Desperate measures

Published: Thursday 31 July 2008

Coping strategies: countries adjust to all-time-high oil prices

Down to Earth Bangladesh increased fuel prices for the first time since April 2007. The government maintained subsidies on diesel and kerosene, used predominantly by the poor.

Down to Earth Texan motorists, in search of cheap gas, crossed the border into Mexico, which subsidizes its fuel.

Down to Earth Indian truckers went on strike from July 2 to 4, after the government increased fuel prices.

Down to Earth Haiti was forced to cut fuel subsidies to focus resources on the food crisis, sending fuel prices to US $6.14 a gallon in a country where 80 per cent of the population lives on less than US $2 a day.

Down to Earth China, too, announced it would cut oil subsidies. Unrest among motorists, however, prompted Beijing to reinstate subsidies for grain farmers, taxi drivers and low-income groups.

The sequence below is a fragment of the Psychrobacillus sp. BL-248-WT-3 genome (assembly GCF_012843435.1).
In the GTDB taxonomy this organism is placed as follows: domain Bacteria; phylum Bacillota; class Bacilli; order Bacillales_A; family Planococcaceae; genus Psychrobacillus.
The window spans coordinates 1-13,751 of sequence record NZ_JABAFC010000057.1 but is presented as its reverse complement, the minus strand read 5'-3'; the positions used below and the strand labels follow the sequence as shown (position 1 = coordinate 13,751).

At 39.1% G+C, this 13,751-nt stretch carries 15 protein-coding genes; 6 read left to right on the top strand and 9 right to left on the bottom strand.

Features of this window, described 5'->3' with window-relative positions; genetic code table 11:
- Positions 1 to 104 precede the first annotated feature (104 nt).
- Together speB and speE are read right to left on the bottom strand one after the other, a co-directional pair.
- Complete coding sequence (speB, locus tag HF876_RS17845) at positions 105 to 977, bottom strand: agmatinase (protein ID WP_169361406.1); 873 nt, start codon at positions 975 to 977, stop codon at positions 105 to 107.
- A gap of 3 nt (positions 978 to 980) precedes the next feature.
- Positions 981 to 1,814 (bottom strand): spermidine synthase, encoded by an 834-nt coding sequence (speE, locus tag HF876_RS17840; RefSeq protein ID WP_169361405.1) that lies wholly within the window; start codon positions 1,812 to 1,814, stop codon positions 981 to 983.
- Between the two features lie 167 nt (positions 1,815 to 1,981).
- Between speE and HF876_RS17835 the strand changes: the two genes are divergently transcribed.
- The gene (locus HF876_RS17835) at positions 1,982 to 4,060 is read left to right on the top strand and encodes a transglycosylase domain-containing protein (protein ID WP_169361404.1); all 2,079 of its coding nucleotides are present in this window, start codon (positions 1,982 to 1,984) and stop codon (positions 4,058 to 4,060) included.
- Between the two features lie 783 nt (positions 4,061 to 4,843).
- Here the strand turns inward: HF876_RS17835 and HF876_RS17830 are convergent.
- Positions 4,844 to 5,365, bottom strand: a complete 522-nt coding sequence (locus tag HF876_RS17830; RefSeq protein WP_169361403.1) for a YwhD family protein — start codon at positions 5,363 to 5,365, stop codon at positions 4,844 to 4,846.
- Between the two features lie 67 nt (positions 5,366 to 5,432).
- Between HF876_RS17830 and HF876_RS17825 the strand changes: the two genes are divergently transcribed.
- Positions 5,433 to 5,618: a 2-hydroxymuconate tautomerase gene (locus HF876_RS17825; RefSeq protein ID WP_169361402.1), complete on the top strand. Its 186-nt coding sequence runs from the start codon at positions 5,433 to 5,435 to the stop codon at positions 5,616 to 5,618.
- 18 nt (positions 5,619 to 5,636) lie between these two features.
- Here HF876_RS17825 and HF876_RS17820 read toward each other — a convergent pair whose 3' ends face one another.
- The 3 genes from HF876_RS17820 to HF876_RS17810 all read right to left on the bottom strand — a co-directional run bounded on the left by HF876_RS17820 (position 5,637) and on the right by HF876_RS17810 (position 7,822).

Down to Earth Canadian province British Columbia instituted a carbon tax on fossil fuels to encourage use of alternative energy sources.

Down to Earth Hugo Chavez pledged to keep gas at US $0.12 a gallon. With an endless supply of cheap gas, traffic jams and SUVs clog Venezuela's cities.

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